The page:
Native American Cultures and Traditions During A Pandemic

Alexandra Valerio

The COVID-19 pandemic has disrupted many Native American communities. Due to this, many have been struggling to preserve their culture during these unprecedented times. 

Kayla Moore, a recent graduate of Centennial High School, is from a North Carolinian recognized tribe named Lumbee. She is also one of the founders of the Native American Student Union (NASU) club at Centennial. 

“It is really hard during the pandemic because Pow wows are obviously not being held, which is kind of our biggest community resource,” stated Moore. “Lumbees from all across America will come home and will host a big Pow wow.”

Pow wows are a huge cultural gathering in the Native American community with dancing and other festivities. They are also another opportunity to gather with friends and relatives. “You dance, you eat, you buy from the vendors that are there. It’s a social gathering,” said Moore.  Skilled Native artisans often attend Pow wows to display and sell their handmade goods. 

Moore spoke on some of the other ways she preserves her culture and traditions during the pandemic; “I dance at home. I still practice. I still advocate for Native American rights and everything from home. It’s been really hard not being able to see everyone but I still try to keep connected with family.” 

Dancing is a huge part of Native American culture. “We Native Americans love music. We love dancing. It is a huge part of who we are,” explained Moore “It is a great tool for storytelling and that’s also a tradition that is passed down from generation to generation.” 

Due to COVID-19, it is hard for Native Americans to host Pow wows or any other gatherings because of CDC regulations; however, Native Americans are reconnecting through the use of technology to help keep their traditions and languages alive.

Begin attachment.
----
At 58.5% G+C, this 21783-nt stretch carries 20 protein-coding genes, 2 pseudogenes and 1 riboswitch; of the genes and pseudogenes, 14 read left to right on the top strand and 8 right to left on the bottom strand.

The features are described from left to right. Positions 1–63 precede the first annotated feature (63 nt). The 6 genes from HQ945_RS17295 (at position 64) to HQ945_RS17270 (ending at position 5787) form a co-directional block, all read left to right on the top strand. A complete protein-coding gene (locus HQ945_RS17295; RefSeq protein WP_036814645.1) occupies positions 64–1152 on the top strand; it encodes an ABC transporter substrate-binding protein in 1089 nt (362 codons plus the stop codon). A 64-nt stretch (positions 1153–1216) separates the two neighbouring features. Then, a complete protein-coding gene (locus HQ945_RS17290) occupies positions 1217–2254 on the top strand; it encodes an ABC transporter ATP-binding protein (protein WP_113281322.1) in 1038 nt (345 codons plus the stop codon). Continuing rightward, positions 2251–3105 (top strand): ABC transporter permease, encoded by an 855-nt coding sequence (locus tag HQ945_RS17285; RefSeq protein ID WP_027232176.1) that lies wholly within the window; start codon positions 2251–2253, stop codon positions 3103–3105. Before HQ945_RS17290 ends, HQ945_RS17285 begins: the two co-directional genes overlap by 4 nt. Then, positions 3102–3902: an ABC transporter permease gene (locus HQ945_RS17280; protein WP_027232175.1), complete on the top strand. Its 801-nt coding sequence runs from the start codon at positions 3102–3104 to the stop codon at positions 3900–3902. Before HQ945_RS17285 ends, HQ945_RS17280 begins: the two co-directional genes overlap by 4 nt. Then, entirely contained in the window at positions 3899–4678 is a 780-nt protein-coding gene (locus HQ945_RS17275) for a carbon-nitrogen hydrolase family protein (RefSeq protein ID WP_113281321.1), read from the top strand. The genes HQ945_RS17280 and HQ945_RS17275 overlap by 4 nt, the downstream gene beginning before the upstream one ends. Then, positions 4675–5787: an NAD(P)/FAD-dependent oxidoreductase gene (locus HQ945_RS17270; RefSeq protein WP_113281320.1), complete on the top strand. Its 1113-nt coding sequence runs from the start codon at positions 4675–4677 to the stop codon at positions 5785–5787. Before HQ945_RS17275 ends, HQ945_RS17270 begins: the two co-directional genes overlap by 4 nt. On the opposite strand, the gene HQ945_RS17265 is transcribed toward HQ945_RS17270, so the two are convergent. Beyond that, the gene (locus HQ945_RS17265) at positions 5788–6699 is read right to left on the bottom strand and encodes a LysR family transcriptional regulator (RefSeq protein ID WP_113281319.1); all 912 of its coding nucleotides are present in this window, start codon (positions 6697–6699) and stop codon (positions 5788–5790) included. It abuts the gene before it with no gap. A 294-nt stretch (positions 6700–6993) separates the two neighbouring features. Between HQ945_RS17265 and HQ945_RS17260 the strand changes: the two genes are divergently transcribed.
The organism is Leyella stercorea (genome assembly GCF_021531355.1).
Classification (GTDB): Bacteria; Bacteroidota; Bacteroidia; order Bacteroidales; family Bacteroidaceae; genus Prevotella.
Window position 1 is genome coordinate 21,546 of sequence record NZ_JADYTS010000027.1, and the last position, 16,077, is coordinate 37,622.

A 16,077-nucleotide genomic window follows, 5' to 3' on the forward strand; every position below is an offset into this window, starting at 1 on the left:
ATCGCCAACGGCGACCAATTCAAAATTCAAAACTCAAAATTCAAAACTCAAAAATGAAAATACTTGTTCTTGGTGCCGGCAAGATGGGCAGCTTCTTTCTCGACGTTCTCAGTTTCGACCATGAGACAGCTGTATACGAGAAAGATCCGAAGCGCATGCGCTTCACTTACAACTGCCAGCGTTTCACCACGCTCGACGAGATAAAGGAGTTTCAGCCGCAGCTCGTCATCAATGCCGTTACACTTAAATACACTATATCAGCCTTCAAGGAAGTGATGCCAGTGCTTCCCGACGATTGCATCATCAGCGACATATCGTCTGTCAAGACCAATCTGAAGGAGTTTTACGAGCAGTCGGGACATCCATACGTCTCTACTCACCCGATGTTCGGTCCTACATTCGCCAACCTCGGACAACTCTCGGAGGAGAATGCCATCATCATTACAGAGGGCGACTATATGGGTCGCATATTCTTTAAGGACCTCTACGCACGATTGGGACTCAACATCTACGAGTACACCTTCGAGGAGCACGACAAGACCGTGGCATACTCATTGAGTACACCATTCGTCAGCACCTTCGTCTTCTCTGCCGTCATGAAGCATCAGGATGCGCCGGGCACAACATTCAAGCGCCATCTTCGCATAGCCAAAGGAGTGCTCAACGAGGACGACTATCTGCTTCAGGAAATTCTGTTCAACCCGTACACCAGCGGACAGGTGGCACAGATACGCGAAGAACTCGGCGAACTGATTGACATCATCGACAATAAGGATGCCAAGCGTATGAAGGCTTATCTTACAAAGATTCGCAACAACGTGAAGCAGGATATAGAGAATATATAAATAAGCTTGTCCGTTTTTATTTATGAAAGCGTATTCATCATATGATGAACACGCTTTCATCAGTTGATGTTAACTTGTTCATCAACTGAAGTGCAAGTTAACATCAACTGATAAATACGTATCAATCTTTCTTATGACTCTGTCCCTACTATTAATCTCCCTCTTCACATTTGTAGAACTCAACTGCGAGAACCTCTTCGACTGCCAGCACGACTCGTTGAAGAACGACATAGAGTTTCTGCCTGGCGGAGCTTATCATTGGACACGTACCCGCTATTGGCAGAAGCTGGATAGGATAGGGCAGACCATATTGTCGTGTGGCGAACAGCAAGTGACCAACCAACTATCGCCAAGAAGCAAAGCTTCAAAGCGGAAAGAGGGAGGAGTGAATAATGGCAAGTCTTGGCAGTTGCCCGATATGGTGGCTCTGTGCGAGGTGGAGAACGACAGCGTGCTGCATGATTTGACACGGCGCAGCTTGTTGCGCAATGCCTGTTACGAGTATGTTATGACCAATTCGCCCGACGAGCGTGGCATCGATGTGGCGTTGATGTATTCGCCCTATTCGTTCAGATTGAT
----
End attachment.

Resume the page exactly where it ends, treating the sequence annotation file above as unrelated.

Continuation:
Non-natives can help by becoming more involved and providing their support as an ally for the Native American community. One of the great ways to support is to “speak up when you hear someone talking about Native Americans in a poor light. When you hear someone talking about Native Americans in the past tense. They are still very much alive,” stated Moore.

Donating to local tribes near you also helps Native Americans. Moore mentioned that “[she knows] a lot of tribes don’t really have clean water,” so any donations would help. 

“The biggest thing you can do is listen to Natives. I understand that if you live somewhere like Maryland, Native Americans are not something that you come across too often as you would in somewhere like Mexico or Ontario,” expressed Moore. “If you are familiar with someone who is Native American, you can always ask them, ‘how can I be a better ally to your culture?’”

If you have any more questions about ways to support Native Americans, feel free to reach out to Kayla Moore at [email protected] or myself at [email protected].


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